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how a state of readiness can stave off corruption

December 2000

Careful planning can avoid the difficulties that accompany bribery requests – as can an understanding of local cultures, says John Bray

Corporate codes forbidding the payment of bribes are now commonplace. But what use are they if corruption is part of the system? What will you say when the minister asks for a personal ‘gift’ of a million dollars?

If the minister’s demand doesn’t come until the last moment you may have left it too late. Successful anti-corruption strategies require planning from the outset.

First, it is important to understand the host country, the political pressures that drive the government, and the underlying cultural values.

Understanding the local culture does not mean compromising your own. This is where codes and legal regulations can play a useful role. In China, some US companies distribute Chinese translations of the Foreign Corrupt Practices Act (FCPA). This does not deter all bribery, but it makes it easier to resist more brazen demands.

In any case, bribery may not belong to the local culture as much as you suppose. A group of Kazakh business people recently described how foreigners arrive in their country expecting to pay bribes. So when the first demand comes, they pay – usually quite unnecessarily – without putting up any resistance and then face one demand after another. These people probably think of themselves as experienced men and women of the world. In Kazakhstan, they are seen as gullible fools.

Even in the most corrupt administrations, it is usually possible to find honest officials who are trying to do a good job, or at least are motivated by more than the narrow pursuit of financial gain. It is important to find these officials and win their confidence.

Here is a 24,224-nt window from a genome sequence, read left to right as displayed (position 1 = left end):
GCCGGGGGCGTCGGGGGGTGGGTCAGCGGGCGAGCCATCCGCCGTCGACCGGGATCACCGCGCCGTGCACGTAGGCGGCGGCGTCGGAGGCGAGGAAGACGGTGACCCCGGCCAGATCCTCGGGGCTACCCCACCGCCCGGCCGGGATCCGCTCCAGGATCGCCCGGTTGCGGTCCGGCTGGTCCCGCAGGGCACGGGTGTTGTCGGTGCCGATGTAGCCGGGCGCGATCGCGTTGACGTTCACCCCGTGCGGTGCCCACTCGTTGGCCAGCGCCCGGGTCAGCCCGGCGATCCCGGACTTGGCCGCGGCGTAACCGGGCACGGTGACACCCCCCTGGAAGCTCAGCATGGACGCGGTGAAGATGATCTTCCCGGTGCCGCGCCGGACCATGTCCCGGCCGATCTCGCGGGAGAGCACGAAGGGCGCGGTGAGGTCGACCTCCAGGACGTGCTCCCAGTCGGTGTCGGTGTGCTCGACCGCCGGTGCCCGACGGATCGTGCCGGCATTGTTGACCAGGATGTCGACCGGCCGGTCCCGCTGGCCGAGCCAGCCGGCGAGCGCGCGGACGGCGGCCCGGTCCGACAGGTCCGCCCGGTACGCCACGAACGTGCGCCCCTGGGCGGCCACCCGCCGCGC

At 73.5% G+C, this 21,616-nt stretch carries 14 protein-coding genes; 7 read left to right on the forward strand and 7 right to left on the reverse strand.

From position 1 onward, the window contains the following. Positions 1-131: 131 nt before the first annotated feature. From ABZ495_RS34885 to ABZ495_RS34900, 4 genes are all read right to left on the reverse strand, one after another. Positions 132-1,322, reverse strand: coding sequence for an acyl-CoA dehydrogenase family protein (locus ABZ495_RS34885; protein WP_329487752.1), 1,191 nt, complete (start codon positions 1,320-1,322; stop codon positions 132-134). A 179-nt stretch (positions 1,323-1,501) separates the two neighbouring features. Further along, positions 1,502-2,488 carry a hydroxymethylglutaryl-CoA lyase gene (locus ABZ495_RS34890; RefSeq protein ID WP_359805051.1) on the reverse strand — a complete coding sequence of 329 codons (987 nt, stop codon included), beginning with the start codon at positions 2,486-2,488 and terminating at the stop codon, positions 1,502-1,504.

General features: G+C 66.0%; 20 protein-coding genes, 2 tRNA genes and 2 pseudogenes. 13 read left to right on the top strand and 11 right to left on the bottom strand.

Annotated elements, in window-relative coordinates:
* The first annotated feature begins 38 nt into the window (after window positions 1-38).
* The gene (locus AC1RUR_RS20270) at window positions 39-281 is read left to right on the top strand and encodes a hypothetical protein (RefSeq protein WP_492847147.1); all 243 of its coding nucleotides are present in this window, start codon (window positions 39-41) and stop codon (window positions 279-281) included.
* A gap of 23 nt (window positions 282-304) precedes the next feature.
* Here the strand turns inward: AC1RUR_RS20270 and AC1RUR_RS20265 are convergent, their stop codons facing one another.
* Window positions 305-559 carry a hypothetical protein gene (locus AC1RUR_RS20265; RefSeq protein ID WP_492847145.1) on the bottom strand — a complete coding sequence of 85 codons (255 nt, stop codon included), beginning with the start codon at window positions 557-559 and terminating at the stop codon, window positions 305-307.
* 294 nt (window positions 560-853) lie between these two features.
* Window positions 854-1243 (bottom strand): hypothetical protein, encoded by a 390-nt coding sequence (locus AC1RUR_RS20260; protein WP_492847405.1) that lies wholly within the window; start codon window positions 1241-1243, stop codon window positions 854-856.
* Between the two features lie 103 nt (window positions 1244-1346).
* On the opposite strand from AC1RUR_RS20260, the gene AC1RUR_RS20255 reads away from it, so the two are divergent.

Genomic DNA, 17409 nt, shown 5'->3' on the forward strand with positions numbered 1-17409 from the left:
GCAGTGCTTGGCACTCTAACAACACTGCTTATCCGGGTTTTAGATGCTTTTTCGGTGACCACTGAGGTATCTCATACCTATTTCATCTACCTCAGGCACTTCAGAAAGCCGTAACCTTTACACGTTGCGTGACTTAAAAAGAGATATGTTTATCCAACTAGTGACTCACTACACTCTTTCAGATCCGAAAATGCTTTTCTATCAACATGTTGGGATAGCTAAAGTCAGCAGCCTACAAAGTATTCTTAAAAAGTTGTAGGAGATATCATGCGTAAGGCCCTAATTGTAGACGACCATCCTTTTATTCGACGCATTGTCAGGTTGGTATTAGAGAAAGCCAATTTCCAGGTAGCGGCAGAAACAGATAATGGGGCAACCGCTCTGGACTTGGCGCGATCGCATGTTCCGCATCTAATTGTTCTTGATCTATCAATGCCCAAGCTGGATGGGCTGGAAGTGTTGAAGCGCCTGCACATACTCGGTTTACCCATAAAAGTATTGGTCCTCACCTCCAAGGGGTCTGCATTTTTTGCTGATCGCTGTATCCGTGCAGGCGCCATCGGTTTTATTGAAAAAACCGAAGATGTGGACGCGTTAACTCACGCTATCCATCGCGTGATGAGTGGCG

To do this, you must demonstrate that your project brings wider benefits to the host community. Like everyone else, a mayor in the Philippines may prefer a down payment in cash. However, he will be alive to the political benefits of attracting investment and jobs to his constituency.

But back to the minister. In many cases companies facing last-minute demands will have little option but to walk away. Payment would involve too many legal and reputational risks, as well as increasing the likelihood of further demands. However, there are examples of successful resistance even at this stage. In Malawi, a Swiss company recently protested when it lost a contract through bribery: the minister was sacked. In West Africa, a US executive explained that he could not pay because under the FCPA he would risk imprisonment. Furthermore, his company would need to report to shareholders why the project did not go ahead. The minister exploded with rage, but then signed. Resistance pays.

John Bray is a consultant at Control Risks Group.

His report Beyond compliance: an anti-corruption toolbox
will be published in early 2001.




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